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PLoS One. 2012;7(1):e30018. doi: 10.1371/journal.pone.0030018. Epub 2012 Jan 10.

Effect of vaccines and antivirals during the major 2009 A(H1N1) pandemic wave in Norway--and the influence of vaccination timing.

Author information

1
Department of Biostatistics, Institute of Basic Medical Science, University of Oslo, Oslo, Norway. birgitte.deblasio@medisin.uio.no

Abstract

To evaluate the impact of mass vaccination with adjuvanted vaccines (eventually 40% population coverage) and antivirals during the 2009 influenza pandemic in Norway, we fitted an age-structured SEIR model using data on vaccinations and sales of antivirals in 2009/10 in Norway to Norwegian ILI surveillance data from 5 October 2009 to 4 January 2010. We estimate a clinical attack rate of approximately 30% (28.7-29.8%), with highest disease rates among children 0-14 years (43-44%). Vaccination started in week 43 and came too late to have a strong influence on the pandemic in Norway. Our results indicate that the countermeasures prevented approximately 11-12% of potential cases relative to an unmitigated pandemic. Vaccination was found responsible for roughly 3 in 4 of the avoided infections. An estimated 50% reduction in the clinical attack rate would have resulted from vaccination alone, had the campaign started 6 weeks earlier. Had vaccination been prioritized for children first, the intervention should have commenced approximately 5 weeks earlier in order to achieve the same 50% reduction. In comparison, we estimate that a non-adjuvanted vaccination program should have started 8 weeks earlier to lower the clinical attack rate by 50%. In conclusion, vaccination timing was a critical factor in relation to the spread of the 2009 A(H1N1) influenza. Our results also corroborate the central role of children for the transmission of A(H1N1) pandemic influenza.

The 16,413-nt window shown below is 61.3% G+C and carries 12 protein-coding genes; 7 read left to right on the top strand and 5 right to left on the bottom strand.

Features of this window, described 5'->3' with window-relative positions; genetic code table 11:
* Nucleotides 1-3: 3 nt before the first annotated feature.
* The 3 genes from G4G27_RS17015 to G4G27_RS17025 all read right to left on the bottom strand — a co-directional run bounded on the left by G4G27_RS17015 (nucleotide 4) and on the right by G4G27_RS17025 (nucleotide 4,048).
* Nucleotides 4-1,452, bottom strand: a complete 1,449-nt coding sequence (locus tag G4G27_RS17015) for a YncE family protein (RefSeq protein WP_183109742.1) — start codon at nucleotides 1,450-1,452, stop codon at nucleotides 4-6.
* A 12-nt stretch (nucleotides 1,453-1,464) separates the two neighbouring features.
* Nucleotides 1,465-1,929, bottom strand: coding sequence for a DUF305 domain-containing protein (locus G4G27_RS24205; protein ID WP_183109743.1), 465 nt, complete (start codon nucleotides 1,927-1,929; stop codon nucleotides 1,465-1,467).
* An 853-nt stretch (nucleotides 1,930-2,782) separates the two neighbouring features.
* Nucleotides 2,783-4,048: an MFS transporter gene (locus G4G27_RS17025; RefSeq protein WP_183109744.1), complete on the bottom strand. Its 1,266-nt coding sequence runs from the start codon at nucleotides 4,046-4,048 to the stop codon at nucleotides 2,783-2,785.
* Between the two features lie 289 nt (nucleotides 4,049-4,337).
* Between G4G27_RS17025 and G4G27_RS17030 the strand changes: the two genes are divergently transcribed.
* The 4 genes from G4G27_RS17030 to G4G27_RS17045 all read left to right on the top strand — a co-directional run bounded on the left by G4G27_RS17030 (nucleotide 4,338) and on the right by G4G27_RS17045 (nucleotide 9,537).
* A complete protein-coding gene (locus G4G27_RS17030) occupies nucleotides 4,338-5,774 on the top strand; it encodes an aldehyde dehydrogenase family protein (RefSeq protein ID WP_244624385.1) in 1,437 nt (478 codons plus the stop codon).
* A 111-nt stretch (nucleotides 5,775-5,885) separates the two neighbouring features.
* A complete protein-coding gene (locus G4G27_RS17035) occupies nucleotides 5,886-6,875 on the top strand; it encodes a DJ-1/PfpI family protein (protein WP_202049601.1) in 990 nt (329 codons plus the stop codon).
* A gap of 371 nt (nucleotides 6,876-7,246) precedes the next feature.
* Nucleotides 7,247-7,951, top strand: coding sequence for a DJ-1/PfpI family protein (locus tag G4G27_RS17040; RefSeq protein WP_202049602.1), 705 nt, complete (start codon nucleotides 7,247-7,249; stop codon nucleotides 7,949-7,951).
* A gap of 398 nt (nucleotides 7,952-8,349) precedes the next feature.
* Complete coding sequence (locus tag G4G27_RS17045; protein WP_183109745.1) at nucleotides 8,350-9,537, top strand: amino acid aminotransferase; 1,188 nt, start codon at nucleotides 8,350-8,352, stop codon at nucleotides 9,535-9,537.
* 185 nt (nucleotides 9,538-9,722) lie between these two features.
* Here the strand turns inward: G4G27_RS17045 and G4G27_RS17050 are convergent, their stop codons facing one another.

PMID:
22253862
PMCID:
PMC3254636
DOI:
10.1371/journal.pone.0030018
[Indexed for MEDLINE]
Free PMC Article

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